Promoted by Palace
How can you as a user safeguard your precious data in the Cloud if even the software engineers that you rely on don’t know where it is?
A few years back, I had a very serious conversation with a client who wanted to confirm that the data we were holding was actually in a ‘Cloud’... in the sky. I had to inform her that in fact all ‘Cloud Based’ data is stored in data centres throughout the world and ‘The Cloud’ is just an abstract term used to shorten conversations between technical and non-technical people of the world.
User: “Dude, where is my data?”
Techie: “In the cloud.”
The fact is even the most ‘technical’ individuals (including myself) cannot point to a physical computer or storage device and say with any kind of confidence that their data is stored on it (if the data is considered to be stored in ‘The Cloud’). This is due to the fact that most software engineers use certain providers to supply them with ‘Cloud Services and Storage’. To give you an example, our company Palace uses Azure (A cloud service provided by Microsoft). They offer all sorts of amazing solutions and storage options and even ask me which city in the world I would like those services to be hosted in… but that is it! So the closest I can get to knowing exactly where my data is, is a pin on a map. Doesn’t sound very safe and secure does it?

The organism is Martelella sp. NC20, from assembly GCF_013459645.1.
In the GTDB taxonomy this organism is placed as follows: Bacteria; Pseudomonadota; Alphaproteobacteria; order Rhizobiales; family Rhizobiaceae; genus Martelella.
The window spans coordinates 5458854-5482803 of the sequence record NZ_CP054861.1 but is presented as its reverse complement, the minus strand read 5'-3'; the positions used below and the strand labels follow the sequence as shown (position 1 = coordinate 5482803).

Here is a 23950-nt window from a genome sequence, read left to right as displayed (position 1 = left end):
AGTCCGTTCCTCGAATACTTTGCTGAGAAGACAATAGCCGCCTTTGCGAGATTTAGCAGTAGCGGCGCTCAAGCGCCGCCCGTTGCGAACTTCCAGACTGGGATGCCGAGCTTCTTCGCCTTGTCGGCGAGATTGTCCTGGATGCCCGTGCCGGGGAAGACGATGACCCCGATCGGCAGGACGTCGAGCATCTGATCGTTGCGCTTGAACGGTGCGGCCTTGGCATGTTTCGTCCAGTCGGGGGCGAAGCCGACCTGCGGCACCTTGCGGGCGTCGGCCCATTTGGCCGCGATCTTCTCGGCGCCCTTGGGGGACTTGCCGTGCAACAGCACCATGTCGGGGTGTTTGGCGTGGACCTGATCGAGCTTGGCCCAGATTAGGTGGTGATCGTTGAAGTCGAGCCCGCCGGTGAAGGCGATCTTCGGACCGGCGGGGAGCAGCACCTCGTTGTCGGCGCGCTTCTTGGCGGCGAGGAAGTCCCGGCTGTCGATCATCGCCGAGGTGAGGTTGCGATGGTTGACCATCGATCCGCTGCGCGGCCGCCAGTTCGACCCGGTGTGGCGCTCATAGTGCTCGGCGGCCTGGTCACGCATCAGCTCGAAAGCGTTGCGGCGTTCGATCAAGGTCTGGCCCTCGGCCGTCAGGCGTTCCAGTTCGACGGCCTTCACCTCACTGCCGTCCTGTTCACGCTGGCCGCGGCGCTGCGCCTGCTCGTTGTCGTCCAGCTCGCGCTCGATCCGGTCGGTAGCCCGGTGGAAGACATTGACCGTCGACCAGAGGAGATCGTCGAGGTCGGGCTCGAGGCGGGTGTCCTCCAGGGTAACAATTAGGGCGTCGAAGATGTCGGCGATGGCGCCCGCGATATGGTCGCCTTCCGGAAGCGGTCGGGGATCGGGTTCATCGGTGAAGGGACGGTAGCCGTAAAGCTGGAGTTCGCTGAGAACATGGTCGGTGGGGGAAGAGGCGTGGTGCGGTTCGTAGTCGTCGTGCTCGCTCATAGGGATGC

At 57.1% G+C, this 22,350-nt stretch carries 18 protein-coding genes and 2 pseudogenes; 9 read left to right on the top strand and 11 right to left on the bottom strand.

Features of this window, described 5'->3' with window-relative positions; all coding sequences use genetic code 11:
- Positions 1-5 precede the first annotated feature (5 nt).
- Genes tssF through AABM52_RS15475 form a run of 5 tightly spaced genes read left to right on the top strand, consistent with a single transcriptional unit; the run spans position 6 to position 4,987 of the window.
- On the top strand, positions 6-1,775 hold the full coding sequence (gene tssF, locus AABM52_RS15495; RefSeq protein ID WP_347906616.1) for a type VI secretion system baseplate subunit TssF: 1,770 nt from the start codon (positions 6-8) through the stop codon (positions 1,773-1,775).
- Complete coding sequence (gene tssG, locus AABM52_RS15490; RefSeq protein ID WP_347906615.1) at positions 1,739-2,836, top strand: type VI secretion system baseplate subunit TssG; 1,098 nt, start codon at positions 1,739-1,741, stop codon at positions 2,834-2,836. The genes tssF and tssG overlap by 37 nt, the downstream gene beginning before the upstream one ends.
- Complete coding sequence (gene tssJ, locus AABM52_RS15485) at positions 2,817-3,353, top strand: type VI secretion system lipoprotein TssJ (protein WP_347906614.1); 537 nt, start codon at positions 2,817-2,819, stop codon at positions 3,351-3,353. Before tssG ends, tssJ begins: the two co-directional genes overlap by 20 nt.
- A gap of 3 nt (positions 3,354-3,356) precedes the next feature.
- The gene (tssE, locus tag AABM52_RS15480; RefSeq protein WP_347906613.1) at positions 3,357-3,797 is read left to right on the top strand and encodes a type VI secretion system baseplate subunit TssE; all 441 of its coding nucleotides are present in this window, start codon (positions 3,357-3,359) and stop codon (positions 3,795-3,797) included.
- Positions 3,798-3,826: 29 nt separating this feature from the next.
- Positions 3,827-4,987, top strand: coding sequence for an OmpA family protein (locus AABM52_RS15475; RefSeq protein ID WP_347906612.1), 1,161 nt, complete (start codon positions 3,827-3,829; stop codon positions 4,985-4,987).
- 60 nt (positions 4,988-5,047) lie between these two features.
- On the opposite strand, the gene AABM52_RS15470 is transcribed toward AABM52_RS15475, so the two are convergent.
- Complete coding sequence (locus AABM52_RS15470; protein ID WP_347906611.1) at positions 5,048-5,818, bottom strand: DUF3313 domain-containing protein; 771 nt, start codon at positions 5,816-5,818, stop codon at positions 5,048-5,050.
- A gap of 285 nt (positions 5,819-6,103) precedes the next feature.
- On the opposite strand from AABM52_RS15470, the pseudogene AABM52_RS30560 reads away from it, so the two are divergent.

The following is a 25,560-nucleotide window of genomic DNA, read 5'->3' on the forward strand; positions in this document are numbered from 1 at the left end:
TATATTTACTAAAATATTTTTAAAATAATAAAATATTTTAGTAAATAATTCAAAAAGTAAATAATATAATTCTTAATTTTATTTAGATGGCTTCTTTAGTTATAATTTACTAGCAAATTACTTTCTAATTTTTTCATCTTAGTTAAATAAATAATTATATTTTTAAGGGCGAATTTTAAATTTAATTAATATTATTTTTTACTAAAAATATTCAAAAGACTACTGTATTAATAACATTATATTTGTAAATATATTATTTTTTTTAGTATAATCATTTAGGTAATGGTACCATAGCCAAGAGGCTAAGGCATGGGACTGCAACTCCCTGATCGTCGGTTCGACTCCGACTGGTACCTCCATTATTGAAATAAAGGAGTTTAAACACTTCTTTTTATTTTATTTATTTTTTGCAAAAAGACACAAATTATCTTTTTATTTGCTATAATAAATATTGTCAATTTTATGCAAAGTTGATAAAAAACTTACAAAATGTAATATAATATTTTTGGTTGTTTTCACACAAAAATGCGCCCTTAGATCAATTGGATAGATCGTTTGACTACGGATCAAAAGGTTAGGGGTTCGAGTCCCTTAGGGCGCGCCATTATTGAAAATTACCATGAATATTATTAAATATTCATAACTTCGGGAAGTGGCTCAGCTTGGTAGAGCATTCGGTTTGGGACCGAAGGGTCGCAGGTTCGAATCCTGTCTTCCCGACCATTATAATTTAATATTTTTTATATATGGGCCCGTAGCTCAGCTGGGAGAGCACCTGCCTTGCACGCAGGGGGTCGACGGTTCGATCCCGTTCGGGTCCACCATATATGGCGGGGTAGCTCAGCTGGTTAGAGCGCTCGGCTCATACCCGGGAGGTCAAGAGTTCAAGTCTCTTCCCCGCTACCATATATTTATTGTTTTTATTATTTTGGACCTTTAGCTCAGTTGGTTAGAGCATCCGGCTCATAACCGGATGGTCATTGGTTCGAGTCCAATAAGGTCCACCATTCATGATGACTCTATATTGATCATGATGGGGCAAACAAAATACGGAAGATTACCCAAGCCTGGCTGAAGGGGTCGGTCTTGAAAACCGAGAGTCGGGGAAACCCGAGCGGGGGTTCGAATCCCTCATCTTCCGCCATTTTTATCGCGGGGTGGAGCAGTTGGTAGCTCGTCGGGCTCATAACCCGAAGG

You may be surprised to know that modern cloud services can be extremely secure… or not at all secure… depending on how it’s implemented. So how can you as a user safeguard your precious data if even the software engineers that you rely on don’t know where it is? It’s all about asking the right questions to the right people, and if you're up for it, doing a little research yourself.
Backup, Backup, Backup…
There is a common misconception that data stored in ‘The Cloud’ is backed up automatically. This is often true of application providers (e.g. Google Suite, Outlook 365 or Palace) as they are obligated to provide a full service solution and make sure the infrastructure is robust enough to handle hardware, software and security faults causing data loss.
However, if your Property Management company has contracted work to be done on your behalf to build your custom solution in the cloud or if you can’t find any backup information about an existing solution, the backup process may not be included in the end product (especially if you’ve focussed on keeping costs low and the backup option hasn’t been discussed). So, great questions to ask are:
- Is the product and data backed up?
- Where is the backup located? (Many cloud services offer something called geo-replication allowing you to mirror your data in different cities or countries. This can be a great way to ensure continuity of services and data in case of a disaster). However, simply having a regular backup located somewhere other than where the service is hosted is a good start.
- What is the retention on the backups? (i.e. how many copies and over what period of time you may need to restore data back too) And is it appropriate for the type of data you are storing? This can affect your costs, so make sure you choose the right retention for you. If you’re storing data that does not change a lot over time (e.g. photos, signed agreements, etc.) you most likely do not need long term retention as your latest backup will contain all the files required. If you’re talking about databases that change constantly over time with use, then your retention will need to be a lot more flexible.